Sunday, January 26, 2020 | 5pm
Herbst TheatreVenue Information
From the Winchester Troper (11th Century)
JÖRG WIDMANN: 24 Duos for violin and cello
RAVEL: Sonata for violin and cello
XENAKIS: Dhipli Zyia
MACHAUT: Balade 4 (Biauté qui)
LIGETI: Hommage à Hilding Rosenberg
KODÁLY: Duo for violin and cello, Op. 7
About This Performance
Patricia Kopatchinskaja and Jay Campbell have chosen a program that spans a millennium, underscoring the timeless power of music to communicate, innovate and move us. Kopatchinskaja “is incapable of giving a boring performance” (Bachtrack), and Campbell “performs music of our time not out of obligation but because it excites him so much.” (New York Times)
Molodovan born violinist and “one of the most distinctive voices in the violin world,” Patricia Kopatchinskaja's unique approach shows itself in her diverse repertoire ranging from baroque and classical works played on gut strings, to new commissions and re-interpretations of modern masterpieces. “A player of rare expressive energy and disarming informality, of whimsy and theatrical ambition” (Zachary Woolfe, New York Times, June 2018).
2018–19 is another exciting season for Kopatchinskaja as she continues to collaborate with leading conductors and orchestras. The season begins with a debut for Orchestre Symphonique de Montreal (Kent Nagano), performances with the Bayerisches Staatsorchester and Berliner Philharmoniker (Kirill Petrenko) and a European tour with Kammerorchester Basel (Heinz Holliger). In the U.S., Kopatchinskaja will make another important debut with Cleveland Symphony Orchestra for concerts of Eötvös Sevenand under the baton of Currentzis she will revive Tchaikovsky’s Violin Concerto with Musica Aeterna for a Japanese Tour.
With recital partner, Polina Leschenko she has released Deux(Alpha), which the duo will tour, making their collective debut to the U.S. and Japan.
Kopatchinskaja has held the position of Artistic Partner with the Saint Paul Chamber Orchestra since 2014 and was awarded a Grammy in 2018 for their recording, Death and the Maiden (Alpha). Other accolades include the prestigious Swiss Grand Award for Music in 2017, a recognition of exceptional talent and innovation awarded by the Federal Office of Culture for Switzerland.
Highlights last season included the world premiere of her new project, Dies Irae at the Lucerne Festival where she was “artiste étoile.” The project also received its North American premiere as part of Kopatchinskaja’s position as Music Director at the Ojai Music Festival this summer. Other highlights include appearances at the Salzburger Festspiele with Markus Hinterhauser and Camerata Salzburg for pieces by Ustwolskaja and Hartmann.
Armed with a diverse spectrum of repertoire and eclectic musical interests, cellist Jay Campbell has been recognized for approaching both old and new works with the same probing curiosity and emotional commitment. His performances have been called “electrifying” by the New York Times; “gentle, poignant, and deeply moving” by the Washington Post; and on WQXR by Krzysztof Penderecki for “the greatest performance yet of Capriccio per Sigfried Palm”.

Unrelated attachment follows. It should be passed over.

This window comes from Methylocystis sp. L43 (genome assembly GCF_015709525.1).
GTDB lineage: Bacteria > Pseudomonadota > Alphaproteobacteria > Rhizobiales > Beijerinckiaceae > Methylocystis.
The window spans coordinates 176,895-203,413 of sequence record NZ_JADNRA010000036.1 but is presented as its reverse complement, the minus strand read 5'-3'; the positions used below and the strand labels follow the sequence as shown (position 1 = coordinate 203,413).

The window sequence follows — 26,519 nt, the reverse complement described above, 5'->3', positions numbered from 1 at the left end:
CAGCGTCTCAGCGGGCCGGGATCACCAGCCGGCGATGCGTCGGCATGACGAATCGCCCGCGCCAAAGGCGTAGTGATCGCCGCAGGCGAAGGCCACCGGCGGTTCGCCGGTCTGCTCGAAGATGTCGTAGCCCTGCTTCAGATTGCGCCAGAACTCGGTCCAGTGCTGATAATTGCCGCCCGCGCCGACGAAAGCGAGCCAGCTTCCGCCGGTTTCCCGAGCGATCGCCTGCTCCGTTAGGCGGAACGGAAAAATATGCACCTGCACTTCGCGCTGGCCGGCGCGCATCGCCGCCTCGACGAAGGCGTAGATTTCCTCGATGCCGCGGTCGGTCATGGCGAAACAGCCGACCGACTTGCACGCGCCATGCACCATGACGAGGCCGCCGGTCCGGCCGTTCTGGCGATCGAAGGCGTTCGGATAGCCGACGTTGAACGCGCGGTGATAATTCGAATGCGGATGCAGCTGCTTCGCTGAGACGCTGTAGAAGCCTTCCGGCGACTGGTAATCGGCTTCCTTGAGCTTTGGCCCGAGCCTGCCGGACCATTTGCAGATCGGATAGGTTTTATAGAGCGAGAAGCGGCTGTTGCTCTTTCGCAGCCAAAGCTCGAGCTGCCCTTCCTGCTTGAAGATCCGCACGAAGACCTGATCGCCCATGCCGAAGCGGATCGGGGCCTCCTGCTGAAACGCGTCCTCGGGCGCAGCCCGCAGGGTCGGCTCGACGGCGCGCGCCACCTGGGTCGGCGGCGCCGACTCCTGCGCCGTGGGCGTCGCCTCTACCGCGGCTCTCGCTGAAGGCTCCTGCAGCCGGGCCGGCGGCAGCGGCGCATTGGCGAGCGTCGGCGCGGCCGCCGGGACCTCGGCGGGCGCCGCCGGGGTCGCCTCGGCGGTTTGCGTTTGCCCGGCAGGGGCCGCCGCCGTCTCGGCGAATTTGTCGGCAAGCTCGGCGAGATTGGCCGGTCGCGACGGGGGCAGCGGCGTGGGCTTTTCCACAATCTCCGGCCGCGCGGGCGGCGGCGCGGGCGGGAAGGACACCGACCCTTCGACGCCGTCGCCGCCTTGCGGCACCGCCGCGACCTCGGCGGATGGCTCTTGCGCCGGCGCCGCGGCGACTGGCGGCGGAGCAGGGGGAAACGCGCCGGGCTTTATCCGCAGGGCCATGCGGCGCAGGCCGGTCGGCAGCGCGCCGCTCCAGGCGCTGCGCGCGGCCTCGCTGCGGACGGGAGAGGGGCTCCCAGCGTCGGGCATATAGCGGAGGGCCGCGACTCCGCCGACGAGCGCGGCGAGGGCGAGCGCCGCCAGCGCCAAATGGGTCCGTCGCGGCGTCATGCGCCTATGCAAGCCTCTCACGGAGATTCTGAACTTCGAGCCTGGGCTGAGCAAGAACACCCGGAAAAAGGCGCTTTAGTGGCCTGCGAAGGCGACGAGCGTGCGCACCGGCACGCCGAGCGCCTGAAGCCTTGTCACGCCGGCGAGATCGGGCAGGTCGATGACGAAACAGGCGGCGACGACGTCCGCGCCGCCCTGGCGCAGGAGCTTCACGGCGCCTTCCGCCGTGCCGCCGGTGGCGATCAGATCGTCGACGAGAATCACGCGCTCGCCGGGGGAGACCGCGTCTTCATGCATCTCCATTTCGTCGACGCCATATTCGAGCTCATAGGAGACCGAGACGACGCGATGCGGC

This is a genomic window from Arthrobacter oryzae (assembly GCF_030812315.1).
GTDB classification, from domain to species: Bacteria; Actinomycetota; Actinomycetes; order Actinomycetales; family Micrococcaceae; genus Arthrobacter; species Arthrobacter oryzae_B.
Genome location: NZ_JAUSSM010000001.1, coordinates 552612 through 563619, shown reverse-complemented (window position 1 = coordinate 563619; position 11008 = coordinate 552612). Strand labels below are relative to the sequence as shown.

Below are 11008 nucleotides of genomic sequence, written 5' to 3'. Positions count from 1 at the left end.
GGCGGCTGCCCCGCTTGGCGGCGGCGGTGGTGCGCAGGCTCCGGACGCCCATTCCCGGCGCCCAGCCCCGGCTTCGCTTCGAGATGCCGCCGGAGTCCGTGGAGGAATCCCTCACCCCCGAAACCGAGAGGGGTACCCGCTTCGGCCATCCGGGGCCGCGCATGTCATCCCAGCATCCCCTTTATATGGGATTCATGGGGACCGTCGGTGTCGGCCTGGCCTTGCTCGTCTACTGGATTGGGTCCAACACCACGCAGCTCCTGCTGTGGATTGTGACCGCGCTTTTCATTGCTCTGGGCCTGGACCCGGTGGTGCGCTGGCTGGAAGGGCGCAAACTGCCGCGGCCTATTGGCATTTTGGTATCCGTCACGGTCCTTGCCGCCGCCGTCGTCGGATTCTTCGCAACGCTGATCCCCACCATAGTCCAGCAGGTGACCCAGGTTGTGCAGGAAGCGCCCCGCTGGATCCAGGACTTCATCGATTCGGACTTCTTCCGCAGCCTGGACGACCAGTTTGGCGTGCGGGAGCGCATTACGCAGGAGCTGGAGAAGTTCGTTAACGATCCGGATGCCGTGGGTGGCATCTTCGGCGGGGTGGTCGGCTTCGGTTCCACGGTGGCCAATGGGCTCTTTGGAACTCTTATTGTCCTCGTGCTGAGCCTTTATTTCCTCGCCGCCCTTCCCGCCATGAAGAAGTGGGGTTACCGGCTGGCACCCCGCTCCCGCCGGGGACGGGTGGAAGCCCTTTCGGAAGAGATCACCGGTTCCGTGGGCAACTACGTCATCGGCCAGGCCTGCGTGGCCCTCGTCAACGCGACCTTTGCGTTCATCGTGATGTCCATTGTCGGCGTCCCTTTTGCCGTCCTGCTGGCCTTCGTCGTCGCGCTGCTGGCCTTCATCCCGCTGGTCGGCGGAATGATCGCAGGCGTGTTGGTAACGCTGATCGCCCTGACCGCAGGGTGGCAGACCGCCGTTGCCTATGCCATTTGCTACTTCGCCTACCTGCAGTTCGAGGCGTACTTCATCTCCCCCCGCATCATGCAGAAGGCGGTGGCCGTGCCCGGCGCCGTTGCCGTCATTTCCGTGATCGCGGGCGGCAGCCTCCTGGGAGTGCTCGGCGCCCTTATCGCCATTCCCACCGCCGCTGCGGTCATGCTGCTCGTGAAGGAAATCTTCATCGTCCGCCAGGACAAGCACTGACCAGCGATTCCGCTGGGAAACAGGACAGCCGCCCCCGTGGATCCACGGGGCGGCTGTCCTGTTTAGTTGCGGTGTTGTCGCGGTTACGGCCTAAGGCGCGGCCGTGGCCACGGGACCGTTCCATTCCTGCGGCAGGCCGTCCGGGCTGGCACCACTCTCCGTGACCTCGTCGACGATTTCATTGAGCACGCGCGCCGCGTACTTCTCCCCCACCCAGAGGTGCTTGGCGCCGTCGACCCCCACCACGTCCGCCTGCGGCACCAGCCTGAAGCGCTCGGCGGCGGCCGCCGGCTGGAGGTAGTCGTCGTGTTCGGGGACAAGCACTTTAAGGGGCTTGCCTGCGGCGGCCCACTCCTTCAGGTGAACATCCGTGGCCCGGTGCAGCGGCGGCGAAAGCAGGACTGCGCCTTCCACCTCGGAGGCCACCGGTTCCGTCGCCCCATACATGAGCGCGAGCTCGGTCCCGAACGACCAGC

A 2016 recipient the prestigious Avery Fisher Career Grant, Jay made his debut with the New York Philharmonic in 2013 and worked with Alan Gilbert in 2016 as the artistic-director for Ligeti Forward, a series featured on the New York Philharmonic Biennale at the Metropolitan Museum of Art. In 2017, he was Artist-in-Residence at the Lucerne Festival with violinist Patricia Kopatchinskaja, later appearing together in recital at New York’s Park Avenue Armory and the Ojai Music Festival. In 2018, he made his Berlin debut at the Berlin Philharmonie with Deutsches Symphonie-Orchester Berlin. Future highlights include the Italian premiere of Luca Francesconi’s cello concerto Das Ding Singt (commissioned for him by the Lucerne Festival) at Milano Musica, recording Marc-Andre Dalbavie’s cello concerto with the Seattle Symphony, a recital tour with Patricia Kopatchinskaja, and a new cello concerto by Andreia Pinto-Correia. Adjacent to his performing life, he was invited to be co-curator in 2019 with composer John Adams for the Los Angeles Philharmonic’s Green Umbrella series.
Dedicated to introducing audiences to the music of our time, Jay has worked closely with some of the most creative musicians of our recent time including Pierre Boulez, Elliott Carter, Matthias Pintscher, John Adams, Kaija Saariaho, Chaya Czernowin, Georg Friedrich Haas, and countless others from his own generation. His close association with John Zorn resulted in the 2015 release of Hen to Pan (Tzadik) featuring all works written for Campbell, and was listed in the New York Times year-end Best Recordings of 2015. He has recorded George Perle’s cello concerto with the Seattle Symphony and Ludovic Morlot (Bridge), a disc of Beethoven, Debussy, Stravinsky and Pintscher (Victor Elmaleh Collection), and a forthcoming collection of works commissioned for Campbell by David Fulmer (Tzadik). Deeply committed as a chamber musician and teacher, Campbell is a member of the JACK Quartet as well as the JCT Trio with violinist Stefan Jackiw and pianist Conrad Tao, has served on faculty at Vassar College, the Banff Center, and has been a guest at the Marlboro, Spoleto, Chamber Music Northwest, Moab, Heidelberger-Fruhling, DITTO, and Lincoln Center festivals, and 2019 begins teaching at the Mannes School of Music in New York City.